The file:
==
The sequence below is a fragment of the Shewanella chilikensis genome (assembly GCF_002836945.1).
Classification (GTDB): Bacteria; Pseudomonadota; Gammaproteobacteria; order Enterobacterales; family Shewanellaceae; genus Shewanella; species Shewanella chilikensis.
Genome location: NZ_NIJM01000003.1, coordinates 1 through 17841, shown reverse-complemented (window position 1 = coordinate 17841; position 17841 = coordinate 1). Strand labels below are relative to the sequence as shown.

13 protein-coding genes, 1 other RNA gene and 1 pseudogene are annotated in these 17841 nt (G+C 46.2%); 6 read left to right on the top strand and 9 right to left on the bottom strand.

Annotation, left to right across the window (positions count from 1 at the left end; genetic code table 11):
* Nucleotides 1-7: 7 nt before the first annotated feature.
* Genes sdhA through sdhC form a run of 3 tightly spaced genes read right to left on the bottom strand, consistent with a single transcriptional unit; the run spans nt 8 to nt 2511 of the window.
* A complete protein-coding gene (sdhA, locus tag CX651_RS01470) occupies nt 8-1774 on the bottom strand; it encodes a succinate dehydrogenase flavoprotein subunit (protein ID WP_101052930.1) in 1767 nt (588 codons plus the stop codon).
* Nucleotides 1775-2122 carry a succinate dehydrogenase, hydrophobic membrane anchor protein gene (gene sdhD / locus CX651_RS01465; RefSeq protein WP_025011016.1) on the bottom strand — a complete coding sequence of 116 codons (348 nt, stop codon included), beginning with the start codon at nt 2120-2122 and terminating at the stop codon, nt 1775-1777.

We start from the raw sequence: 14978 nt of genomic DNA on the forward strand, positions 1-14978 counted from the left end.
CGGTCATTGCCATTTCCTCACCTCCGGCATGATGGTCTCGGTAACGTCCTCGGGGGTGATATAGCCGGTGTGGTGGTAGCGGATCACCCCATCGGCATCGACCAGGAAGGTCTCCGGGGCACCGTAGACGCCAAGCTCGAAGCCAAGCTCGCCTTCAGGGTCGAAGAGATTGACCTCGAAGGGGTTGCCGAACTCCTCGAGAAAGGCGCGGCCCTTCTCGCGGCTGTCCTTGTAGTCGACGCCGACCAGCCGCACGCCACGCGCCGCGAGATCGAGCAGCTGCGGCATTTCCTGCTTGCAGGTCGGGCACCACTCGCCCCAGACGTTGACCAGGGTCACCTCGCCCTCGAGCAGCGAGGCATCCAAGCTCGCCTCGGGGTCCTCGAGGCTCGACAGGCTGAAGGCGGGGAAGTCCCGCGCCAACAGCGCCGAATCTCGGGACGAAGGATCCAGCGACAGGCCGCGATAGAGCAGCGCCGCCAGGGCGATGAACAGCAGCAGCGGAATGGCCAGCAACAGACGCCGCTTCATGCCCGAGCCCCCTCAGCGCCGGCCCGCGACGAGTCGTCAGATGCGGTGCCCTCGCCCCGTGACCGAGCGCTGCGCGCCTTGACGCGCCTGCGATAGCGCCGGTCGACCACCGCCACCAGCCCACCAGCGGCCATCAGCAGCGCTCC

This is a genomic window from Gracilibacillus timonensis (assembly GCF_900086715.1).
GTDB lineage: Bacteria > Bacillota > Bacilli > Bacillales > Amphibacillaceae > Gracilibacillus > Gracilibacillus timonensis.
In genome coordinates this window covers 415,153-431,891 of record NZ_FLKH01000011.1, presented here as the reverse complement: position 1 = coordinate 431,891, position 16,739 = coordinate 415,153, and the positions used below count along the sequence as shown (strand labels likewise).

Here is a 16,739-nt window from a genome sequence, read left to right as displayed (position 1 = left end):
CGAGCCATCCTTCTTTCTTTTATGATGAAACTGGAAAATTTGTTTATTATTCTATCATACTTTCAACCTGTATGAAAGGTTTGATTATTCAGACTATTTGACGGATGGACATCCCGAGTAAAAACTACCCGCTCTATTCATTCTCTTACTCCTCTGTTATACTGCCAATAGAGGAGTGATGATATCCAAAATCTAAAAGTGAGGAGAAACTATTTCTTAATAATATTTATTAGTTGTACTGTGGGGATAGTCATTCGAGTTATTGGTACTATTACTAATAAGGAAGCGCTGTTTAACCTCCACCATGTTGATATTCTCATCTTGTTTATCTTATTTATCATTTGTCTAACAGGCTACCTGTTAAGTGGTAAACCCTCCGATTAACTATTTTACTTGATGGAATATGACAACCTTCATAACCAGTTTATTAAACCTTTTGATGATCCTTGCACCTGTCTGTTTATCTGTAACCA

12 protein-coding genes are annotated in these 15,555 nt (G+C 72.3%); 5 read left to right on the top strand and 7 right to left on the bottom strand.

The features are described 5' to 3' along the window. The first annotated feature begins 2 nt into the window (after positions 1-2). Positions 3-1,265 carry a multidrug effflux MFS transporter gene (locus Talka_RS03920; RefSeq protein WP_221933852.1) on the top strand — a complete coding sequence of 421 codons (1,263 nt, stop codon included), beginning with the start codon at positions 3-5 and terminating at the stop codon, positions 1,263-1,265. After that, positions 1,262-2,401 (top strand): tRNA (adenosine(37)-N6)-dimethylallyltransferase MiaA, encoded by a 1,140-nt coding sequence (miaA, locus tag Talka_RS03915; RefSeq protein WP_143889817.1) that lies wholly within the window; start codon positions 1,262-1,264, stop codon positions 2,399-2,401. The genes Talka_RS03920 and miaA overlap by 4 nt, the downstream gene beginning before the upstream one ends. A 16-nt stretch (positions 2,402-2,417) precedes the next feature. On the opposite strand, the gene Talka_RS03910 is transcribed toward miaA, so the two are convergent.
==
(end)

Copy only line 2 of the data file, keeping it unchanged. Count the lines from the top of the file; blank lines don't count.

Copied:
Classification (GTDB): Bacteria; Pseudomonadota; Gammaproteobacteria; order Enterobacterales; family Shewanellaceae; genus Shewanella; species Shewanella chilikensis.